BGC’s Dugher states Gambling Advertising Ban Not Warranted
By Simon Wright Jun 11, 2021
The Betting and Gaming Council’s Chief Executive Officer Michael Dugher, writing an opinion piece for the site Politics Home this morning, has stated that a gambling advertising ban which has been called for by anti-gambling campaigners is not warranted and evidence collected does not back up such stringent action.
Citing the Government minister Baroness Barran, who wrote in a parliamentary answer this week that: “overall participation in gambling has declined over the period of Covid-19 lockdowns in Great Britain.”
Dugher also referenced the comments of John Whittingdale the current Minister for State for Media and Data, who comparing an academic study into the link between advertising and betting, with Whittingdale stating: “it did not establish a causal link between exposure to advertising and the development of problem gambling.”
The comments and views of Dugher, echoing those of the membership of the BGC come about after a considerable groundswell of support for restricting the advertising of betting companies in sport.
Dugher also mentions the proactive measures the Betting and Gaming Council have made in this regard, including the high profile move for their members to introduce the pre 9pm watershed whistle-to-whistle ban on TV betting commercials from five minutes before a match starts until five minutes after it ends.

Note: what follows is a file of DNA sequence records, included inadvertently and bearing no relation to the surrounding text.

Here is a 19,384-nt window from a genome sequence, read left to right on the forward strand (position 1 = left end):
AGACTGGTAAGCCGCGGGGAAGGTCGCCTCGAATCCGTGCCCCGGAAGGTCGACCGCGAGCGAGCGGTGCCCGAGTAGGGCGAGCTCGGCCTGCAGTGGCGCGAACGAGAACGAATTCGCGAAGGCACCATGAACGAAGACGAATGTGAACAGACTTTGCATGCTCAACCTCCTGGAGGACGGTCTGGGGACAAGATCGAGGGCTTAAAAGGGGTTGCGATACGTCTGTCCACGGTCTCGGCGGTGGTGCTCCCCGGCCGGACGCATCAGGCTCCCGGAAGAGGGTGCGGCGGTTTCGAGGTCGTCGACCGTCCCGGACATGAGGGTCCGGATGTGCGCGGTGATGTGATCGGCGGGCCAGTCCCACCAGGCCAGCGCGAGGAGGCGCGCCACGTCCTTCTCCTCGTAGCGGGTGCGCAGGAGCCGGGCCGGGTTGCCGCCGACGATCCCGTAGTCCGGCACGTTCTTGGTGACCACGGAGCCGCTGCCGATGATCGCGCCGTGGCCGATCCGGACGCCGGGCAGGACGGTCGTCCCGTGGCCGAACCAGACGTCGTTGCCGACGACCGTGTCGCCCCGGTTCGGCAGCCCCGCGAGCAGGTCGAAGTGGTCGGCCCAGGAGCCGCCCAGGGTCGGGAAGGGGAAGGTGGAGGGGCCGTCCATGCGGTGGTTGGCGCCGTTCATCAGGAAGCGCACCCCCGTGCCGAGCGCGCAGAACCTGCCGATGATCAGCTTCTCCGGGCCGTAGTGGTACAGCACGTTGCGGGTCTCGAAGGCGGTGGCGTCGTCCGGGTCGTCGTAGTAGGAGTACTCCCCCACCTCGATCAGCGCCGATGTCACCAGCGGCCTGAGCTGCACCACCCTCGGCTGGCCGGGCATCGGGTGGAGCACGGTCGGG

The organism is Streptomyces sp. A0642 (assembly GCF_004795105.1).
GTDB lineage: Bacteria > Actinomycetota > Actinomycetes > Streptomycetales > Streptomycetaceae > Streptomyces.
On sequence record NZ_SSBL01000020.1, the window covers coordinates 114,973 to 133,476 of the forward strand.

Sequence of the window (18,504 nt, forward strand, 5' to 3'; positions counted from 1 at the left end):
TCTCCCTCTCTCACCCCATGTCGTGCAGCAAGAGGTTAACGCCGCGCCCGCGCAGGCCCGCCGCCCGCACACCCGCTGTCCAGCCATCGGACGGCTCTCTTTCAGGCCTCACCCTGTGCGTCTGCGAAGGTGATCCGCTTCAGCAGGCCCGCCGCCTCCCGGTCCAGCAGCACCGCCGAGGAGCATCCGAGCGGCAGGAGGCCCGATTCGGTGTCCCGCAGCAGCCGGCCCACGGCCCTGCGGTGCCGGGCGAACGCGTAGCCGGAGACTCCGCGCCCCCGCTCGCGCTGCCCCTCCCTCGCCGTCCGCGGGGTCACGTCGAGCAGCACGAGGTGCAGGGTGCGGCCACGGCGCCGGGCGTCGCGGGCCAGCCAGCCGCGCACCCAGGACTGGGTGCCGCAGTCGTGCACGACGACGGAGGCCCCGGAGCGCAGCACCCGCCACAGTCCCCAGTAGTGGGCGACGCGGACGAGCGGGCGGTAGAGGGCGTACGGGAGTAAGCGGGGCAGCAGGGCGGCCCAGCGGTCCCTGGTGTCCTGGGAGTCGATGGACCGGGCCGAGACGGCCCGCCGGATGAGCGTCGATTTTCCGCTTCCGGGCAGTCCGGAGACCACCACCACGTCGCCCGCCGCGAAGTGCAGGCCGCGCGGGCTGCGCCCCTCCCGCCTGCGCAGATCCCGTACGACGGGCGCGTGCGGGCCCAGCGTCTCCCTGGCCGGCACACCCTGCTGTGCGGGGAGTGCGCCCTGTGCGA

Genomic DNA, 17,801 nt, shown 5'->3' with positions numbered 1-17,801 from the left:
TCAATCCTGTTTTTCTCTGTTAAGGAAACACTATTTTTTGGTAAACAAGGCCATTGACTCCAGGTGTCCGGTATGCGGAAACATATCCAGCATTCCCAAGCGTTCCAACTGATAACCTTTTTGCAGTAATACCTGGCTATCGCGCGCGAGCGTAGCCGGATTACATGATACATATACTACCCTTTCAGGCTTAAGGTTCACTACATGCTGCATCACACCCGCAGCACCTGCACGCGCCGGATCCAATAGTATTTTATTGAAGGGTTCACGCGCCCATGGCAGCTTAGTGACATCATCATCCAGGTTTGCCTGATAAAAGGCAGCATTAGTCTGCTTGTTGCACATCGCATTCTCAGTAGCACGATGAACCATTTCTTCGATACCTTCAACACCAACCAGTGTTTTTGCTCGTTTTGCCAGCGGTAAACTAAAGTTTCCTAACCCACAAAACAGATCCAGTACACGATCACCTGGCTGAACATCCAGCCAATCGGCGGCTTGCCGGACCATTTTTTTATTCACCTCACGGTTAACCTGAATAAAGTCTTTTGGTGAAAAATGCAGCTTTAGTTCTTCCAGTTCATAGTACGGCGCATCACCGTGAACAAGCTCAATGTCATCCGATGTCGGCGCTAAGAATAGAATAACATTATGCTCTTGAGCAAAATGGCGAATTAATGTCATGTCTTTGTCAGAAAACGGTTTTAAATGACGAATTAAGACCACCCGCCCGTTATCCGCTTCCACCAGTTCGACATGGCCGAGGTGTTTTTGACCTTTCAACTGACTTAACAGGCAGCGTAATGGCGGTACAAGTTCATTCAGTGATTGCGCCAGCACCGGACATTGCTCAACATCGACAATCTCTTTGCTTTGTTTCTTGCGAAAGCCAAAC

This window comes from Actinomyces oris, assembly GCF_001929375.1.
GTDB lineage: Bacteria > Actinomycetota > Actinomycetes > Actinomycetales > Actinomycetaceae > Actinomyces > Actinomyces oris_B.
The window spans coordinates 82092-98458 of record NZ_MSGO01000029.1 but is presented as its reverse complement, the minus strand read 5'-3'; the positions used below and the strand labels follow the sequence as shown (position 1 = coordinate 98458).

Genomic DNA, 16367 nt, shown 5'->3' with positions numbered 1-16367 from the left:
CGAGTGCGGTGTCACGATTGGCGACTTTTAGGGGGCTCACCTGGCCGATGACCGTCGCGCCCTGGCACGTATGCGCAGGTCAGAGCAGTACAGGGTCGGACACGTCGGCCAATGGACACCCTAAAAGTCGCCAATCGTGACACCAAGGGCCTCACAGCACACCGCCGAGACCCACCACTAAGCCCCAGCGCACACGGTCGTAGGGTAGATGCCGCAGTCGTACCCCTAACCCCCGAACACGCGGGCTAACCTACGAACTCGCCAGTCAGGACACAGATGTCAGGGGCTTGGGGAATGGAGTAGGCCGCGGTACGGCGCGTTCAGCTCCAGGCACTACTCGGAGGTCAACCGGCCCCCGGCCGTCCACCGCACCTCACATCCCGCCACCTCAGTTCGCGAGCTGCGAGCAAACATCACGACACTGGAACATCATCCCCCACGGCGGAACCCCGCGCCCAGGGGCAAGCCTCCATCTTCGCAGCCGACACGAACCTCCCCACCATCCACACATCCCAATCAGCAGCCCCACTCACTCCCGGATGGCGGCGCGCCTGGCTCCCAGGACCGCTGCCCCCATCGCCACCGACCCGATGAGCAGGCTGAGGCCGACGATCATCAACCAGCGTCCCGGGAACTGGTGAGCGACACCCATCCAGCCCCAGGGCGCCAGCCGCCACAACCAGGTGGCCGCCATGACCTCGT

Certainly if the ability for gambling companies to advertise on football matches, teams and competitions, it will have an adverse effect on the finances of the sport, right down to grass roots level.
Indeed, Rick Parry the Chairman of the English Football League recently stated: “It is no secret that lots of clubs have been under immense financial strain, so it’s no overstatement to say that the ongoing support of sponsors and partners has been integral to many clubs’ survival this year more than ever, particularly in the absence of bespoke financial support from the government that was afforded to near enough every sport apart from professional football.”
In light of the EFL’s and Parry’s concerns, the EFL also asked Professor Ian McHale of the University of Liverpool to carry out his own research into the link between gambling companies involvement with football clubs, fuelling the take up of betting by football supporters. Unsurprisingly McHale did not find any evidence when his study was published.
Certainly, Dugher, the BGC and all operators that are licensed to operate in the UK have real concerns that the advertising of their products is possibly soon to be curtailed. They are right in taking these views, as the gambling industry continues to be portrayed as the next Tobacco Industry, certainly as far as some sections of the main stream media are concerned.